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D.C. EDUCATION BRIEFS: Summer Law Day

Summer prep students at Thurgood Marshall Academy attended “Summer Law Day” in July at Wiley Rein LLP, in downtown DC, where they learned about contracts and performed their first mock trial.

Dressed in professional wear, students worked with summer associates, law partners, and staff on contracts, legal skills (research, argumentation, critical thinking, advocacy, and negotiation) and using their voice.

Derek Petit, a Wiley Rein associate, has been involved with Summer Law Day from the early days, and even helped facilitate the TMA partnership with his Howard Law School alma mater.

Petit also stressed “making a connection with the students” to fellow Wiley Rein employees.

SBOE Teacher Panel

As part of its ongoing teacher retention work, the DC State Board of Education recently convened a District teacher panel to learn more about best practices and insights in the classroom. State Board members have spent the summer working on strategic initiatives and connecting with parents, families, and students at local education events around the District.

While there will be no SBOE working session or public meeting in August, the board will hold a member retreat on Aug. 27 for training and assistance and to review of the current strategic plan. This meeting will be closed to the public.

Teacher Contributions

SBOE members recognized exemplary teachers from the District of Columbia Public Schools and public charter schools at their July 17 meeting for their significant teaching contributions over the past year.

Panelists and board members engaged in discussions and heard testimonies and dialogue on education in D.C.

The SBOE teacher panel included:

  • Gary Hamilton (3rd-grade teacher at Wheatley Education Campus) 2019 Rubenstein Winner for Excellence in Teaching.
  • Justin Lopez-Cardoze (Life Science teacher at Capital City Public Charter School) 2020 DC Teacher of the Year finalist.
  • Daniel Spruill (Music educator at Center City Public Charter Schools-Brightwood Campus) 2020 DC Teacher of the Year finalist.

Achievement Results

Increased enrollment for both public charter and traditional public schools shows that investments in D.C.’s public education are working as more families continue to choose a public school.

There continues to be a high level of demand for public charter school seats in grades PK (ages 3 and 4) and kindergarten, with waitlists across public charter schools totaling 11,861, an increase of 544 students since school year 2018-19.

Student Achievement

For the past 12 years, students at D.C. public charter schools have continued to improve on statewide assessments — DC CAS and the Partnership for Assessment of Readiness in College and Careers (PARCC) test.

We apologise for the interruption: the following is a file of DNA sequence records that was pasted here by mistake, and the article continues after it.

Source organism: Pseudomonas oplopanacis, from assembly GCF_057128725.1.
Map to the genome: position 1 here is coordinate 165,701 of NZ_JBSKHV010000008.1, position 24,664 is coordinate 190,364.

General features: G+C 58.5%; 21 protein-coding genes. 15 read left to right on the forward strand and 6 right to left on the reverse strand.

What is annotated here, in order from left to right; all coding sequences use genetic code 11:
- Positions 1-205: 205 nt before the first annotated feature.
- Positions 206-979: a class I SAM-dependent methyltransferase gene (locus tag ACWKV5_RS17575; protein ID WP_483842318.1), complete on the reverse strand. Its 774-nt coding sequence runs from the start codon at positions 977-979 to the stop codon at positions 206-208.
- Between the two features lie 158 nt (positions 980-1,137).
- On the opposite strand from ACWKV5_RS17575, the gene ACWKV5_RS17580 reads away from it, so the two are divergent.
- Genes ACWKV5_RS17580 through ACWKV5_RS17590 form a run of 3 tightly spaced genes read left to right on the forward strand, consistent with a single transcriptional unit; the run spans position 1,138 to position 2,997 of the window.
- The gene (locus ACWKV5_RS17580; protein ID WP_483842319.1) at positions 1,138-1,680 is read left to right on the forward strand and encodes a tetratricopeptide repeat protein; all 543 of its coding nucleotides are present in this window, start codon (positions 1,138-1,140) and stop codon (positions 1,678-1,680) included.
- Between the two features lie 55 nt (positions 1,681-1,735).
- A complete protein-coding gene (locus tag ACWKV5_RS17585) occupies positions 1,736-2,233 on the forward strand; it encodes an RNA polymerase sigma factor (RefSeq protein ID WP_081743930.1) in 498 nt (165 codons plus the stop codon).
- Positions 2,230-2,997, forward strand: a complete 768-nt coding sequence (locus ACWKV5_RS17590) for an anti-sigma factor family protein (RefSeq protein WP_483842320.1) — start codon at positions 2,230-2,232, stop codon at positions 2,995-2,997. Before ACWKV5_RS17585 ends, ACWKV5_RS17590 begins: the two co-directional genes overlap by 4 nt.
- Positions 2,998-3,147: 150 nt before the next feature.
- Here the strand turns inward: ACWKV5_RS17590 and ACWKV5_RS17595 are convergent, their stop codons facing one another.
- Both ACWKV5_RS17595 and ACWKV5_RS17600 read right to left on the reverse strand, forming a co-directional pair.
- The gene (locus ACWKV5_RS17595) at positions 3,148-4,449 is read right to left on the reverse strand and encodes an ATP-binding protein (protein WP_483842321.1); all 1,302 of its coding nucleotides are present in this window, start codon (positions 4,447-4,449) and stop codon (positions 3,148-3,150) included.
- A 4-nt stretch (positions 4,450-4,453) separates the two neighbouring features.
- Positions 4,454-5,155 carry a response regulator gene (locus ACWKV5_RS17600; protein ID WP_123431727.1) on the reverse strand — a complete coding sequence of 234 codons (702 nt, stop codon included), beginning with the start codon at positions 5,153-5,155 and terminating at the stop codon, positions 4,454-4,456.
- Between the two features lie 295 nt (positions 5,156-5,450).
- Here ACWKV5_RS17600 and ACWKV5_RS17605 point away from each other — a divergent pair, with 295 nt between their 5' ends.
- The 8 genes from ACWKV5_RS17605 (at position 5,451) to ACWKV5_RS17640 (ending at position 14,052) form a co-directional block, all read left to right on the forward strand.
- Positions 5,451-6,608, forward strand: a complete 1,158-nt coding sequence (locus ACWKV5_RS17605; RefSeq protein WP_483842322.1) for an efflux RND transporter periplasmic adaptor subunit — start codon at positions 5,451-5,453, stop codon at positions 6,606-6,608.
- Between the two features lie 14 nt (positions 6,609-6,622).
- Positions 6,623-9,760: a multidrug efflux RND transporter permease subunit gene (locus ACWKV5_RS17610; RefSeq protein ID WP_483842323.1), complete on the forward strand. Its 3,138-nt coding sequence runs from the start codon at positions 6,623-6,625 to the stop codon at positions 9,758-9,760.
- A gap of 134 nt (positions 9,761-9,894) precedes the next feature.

Public charter school students earning college and career reading scores (Level 4 or 5) increased by 2.7 percentage points on the English language arts assessments and by 1.8 percentage points on the math assessment.

Chancellor Dialogues

After months of connecting with stakeholders across all eight wards through a series of “Ferebee Friday” events, DCPS Chancellor Lewis Ferebee is looking forward to engaging more deeply on topics that matter most to the school system’s families, students, staff and community members.

In the coming months, Ferebee will be hosting a series of small group “DCPS Dialogue” gatherings at schools, libraries and community centers across the District.

Through these topic-specific conversations, Ferebee will gather feedback for going into the 2019-20 academic year.

Ferebee has expressed his excitement to listen to DCPS stakeholders to better understand their experiences and learn from them, how school officials can improve programs and policies.

The format of these events will be small group discussions with attendance capped at 20 to keep the conversation intimate.

Sign up at bit.ly/dcpsdialogue2019. For questions, contact ofpe.info@dc.gov or 202-719-6613.

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Dorothy Rowley – Washington Informer Staff Writer

I knew I had to become a writer when at age nine I scribbled a note to my younger brother’s teacher saying I thought she was being too hard on him in class. Well, the teacher immediately contacted my mother, and with tears in her eyes, profusely apologized. Of course, my embarrassed mother dealt with me – but that didn’t stop me from pursuing my passion for words and writing. Nowadays, as a “semi-retiree,” I continue to work for the Washington Informer as a staff writer. Aside from that, I keep busy creating quirky videos for YouTube, participating in an actor’s guild and being part of my church’s praise dance team and adult choir. I’m a regular fixture at the gym, and I like to take long road trips that have included fun-filled treks to Miami, Florida and Jackson, Mississippi. I’m poised to take to the road again in early 2017, headed for New Orleans, Louisiana. This proud grandmother of two – who absolutely adores interior decorating – did her undergraduate studies at Virginia Union University and graduate work at Virginia State University.

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